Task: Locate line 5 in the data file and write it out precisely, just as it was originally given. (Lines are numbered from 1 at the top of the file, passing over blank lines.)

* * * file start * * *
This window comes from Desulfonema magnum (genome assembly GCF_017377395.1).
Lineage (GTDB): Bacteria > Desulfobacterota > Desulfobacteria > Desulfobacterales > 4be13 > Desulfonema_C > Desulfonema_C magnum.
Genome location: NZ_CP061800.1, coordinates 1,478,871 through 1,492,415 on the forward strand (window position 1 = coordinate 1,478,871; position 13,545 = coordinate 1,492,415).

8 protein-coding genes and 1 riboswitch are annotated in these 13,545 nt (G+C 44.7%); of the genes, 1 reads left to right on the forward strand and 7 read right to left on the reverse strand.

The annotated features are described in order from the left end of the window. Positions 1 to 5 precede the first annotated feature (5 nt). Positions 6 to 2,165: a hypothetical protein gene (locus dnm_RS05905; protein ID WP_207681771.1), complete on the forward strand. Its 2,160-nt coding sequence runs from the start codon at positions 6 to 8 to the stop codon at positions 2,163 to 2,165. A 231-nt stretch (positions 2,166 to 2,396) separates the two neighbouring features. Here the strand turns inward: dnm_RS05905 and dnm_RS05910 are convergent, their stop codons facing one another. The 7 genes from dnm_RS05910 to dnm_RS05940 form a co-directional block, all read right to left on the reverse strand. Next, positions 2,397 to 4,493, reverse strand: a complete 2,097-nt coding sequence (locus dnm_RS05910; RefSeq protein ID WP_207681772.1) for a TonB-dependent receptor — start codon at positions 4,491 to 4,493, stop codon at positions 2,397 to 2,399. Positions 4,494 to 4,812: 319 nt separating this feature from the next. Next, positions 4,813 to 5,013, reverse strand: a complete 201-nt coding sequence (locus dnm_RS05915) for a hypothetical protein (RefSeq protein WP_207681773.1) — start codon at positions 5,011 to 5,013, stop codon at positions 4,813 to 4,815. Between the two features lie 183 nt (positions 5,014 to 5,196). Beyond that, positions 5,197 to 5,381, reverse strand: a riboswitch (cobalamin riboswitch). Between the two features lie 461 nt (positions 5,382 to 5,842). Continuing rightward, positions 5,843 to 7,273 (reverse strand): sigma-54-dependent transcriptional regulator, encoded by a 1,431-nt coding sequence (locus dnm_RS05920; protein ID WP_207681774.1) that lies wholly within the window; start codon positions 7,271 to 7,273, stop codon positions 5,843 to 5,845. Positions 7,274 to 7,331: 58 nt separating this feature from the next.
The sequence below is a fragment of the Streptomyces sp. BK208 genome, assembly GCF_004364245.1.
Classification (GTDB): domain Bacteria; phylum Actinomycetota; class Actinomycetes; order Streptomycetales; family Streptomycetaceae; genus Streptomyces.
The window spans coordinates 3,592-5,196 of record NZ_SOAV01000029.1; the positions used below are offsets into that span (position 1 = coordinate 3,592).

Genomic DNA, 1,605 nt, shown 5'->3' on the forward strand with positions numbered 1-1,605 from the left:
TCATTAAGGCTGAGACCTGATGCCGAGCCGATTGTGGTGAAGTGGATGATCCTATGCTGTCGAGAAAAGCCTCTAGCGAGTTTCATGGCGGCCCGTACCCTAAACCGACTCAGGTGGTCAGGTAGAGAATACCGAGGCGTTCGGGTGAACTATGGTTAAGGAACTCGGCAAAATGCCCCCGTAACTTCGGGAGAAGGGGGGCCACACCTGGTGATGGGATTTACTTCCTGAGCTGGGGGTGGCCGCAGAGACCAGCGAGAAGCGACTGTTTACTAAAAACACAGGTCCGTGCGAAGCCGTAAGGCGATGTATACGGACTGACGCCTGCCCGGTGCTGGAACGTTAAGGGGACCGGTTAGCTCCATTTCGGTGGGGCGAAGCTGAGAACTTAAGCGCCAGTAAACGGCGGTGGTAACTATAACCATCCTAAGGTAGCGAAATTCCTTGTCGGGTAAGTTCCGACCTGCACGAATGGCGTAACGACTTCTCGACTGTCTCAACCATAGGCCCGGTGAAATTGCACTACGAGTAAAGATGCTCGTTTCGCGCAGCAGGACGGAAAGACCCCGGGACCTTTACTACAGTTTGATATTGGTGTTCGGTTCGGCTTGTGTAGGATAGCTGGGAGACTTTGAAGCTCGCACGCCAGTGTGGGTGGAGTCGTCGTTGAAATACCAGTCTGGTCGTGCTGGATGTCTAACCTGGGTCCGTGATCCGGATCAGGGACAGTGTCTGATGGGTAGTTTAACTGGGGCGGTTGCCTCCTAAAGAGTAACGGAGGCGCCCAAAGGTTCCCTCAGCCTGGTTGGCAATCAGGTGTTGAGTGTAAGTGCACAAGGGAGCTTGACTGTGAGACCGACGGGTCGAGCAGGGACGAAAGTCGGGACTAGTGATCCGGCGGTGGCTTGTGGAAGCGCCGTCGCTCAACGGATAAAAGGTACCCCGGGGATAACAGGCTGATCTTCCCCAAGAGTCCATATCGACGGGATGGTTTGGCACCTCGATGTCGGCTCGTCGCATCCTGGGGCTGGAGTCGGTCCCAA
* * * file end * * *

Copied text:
The annotated features are described in order from the left end of the window. Positions 1 to 5 precede the first annotated feature (5 nt). Positions 6 to 2,165: a hypothetical protein gene (locus dnm_RS05905; protein ID WP_207681771.1), complete on the forward strand. Its 2,160-nt coding sequence runs from the start codon at positions 6 to 8 to the stop codon at positions 2,163 to 2,165. A 231-nt stretch (positions 2,166 to 2,396) separates the two neighbouring features. Here the strand turns inward: dnm_RS05905 and dnm_RS05910 are convergent, their stop codons facing one another. The 7 genes from dnm_RS05910 to dnm_RS05940 form a co-directional block, all read right to left on the reverse strand. Next, positions 2,397 to 4,493, reverse strand: a complete 2,097-nt coding sequence (locus dnm_RS05910; RefSeq protein ID WP_207681772.1) for a TonB-dependent receptor — start codon at positions 4,491 to 4,493, stop codon at positions 2,397 to 2,399. Positions 4,494 to 4,812: 319 nt separating this feature from the next. Next, positions 4,813 to 5,013, reverse strand: a complete 201-nt coding sequence (locus dnm_RS05915) for a hypothetical protein (RefSeq protein WP_207681773.1) — start codon at positions 5,011 to 5,013, stop codon at positions 4,813 to 4,815. Between the two features lie 183 nt (positions 5,014 to 5,196). Beyond that, positions 5,197 to 5,381, reverse strand: a riboswitch (cobalamin riboswitch). Between the two features lie 461 nt (positions 5,382 to 5,842). Continuing rightward, positions 5,843 to 7,273 (reverse strand): sigma-54-dependent transcriptional regulator, encoded by a 1,431-nt coding sequence (locus dnm_RS05920; protein ID WP_207681774.1) that lies wholly within the window; start codon positions 7,271 to 7,273, stop codon positions 5,843 to 5,845. Positions 7,274 to 7,331: 58 nt separating this feature from the next.